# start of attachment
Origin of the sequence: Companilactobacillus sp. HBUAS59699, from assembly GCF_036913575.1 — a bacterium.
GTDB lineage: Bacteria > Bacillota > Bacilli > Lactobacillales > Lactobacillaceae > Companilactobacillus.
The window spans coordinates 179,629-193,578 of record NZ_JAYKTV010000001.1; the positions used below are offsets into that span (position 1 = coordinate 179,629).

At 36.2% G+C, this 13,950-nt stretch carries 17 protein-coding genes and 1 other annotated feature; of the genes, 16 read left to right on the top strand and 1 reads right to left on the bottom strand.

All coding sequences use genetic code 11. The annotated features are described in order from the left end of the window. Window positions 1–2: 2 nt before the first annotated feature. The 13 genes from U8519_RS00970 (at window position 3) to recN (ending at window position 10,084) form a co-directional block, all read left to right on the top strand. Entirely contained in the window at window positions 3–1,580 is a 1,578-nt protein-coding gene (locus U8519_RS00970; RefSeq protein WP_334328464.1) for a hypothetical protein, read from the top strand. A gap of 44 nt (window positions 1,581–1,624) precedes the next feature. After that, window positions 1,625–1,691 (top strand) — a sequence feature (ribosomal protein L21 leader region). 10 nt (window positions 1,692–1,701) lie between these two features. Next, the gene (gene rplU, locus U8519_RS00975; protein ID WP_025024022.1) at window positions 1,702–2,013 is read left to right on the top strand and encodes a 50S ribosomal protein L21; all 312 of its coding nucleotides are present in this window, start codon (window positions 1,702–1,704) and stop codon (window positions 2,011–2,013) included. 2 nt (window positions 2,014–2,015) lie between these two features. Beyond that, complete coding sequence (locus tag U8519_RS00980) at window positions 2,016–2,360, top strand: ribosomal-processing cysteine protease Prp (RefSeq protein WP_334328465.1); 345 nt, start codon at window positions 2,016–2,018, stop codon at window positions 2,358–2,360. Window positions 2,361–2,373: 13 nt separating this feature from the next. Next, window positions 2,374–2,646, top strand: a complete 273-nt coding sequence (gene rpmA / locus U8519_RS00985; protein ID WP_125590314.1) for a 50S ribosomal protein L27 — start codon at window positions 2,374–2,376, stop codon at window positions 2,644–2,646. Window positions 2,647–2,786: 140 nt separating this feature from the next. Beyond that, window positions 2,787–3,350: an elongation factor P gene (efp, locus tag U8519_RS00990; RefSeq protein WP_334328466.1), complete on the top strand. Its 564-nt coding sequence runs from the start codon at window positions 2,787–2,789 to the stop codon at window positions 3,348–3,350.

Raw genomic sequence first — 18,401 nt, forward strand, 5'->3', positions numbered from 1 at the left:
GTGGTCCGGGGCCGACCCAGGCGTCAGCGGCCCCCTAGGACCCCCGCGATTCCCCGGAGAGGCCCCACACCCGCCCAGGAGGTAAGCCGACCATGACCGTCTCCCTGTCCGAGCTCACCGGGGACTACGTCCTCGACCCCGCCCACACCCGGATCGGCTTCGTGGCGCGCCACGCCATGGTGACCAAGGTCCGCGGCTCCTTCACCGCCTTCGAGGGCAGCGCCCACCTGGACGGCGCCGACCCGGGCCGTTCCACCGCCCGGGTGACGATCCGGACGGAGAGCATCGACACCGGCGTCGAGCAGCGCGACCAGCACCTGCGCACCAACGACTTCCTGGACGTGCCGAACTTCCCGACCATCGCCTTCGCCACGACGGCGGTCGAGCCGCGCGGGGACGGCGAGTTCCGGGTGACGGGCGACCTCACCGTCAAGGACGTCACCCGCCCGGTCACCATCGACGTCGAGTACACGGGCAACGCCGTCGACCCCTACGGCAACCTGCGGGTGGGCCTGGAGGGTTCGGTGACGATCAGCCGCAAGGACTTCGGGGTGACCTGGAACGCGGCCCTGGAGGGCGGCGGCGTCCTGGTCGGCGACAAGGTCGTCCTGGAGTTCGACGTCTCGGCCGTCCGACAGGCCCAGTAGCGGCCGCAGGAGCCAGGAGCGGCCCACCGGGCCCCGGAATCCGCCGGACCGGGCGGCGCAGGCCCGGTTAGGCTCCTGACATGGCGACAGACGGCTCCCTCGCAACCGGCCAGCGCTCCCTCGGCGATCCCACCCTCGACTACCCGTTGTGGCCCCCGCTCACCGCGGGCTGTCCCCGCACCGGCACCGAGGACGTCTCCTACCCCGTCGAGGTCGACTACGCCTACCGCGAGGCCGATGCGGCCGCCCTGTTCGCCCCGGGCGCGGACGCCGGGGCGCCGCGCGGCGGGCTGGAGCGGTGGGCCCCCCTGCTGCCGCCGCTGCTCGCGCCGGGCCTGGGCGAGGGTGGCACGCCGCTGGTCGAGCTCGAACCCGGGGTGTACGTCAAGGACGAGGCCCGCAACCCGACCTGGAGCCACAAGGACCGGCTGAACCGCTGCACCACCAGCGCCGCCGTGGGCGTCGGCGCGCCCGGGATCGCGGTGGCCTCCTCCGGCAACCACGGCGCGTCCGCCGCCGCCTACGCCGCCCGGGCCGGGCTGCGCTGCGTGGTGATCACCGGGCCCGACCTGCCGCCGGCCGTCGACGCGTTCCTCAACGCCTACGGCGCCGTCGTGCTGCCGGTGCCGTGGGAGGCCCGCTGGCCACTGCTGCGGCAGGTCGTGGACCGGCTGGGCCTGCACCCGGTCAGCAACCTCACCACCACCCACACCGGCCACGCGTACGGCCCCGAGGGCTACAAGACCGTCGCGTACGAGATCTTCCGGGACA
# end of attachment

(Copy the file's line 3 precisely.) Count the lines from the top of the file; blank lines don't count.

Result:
The window spans coordinates 179,629-193,578 of record NZ_JAYKTV010000001.1; the positions used below are offsets into that span (position 1 = coordinate 179,629).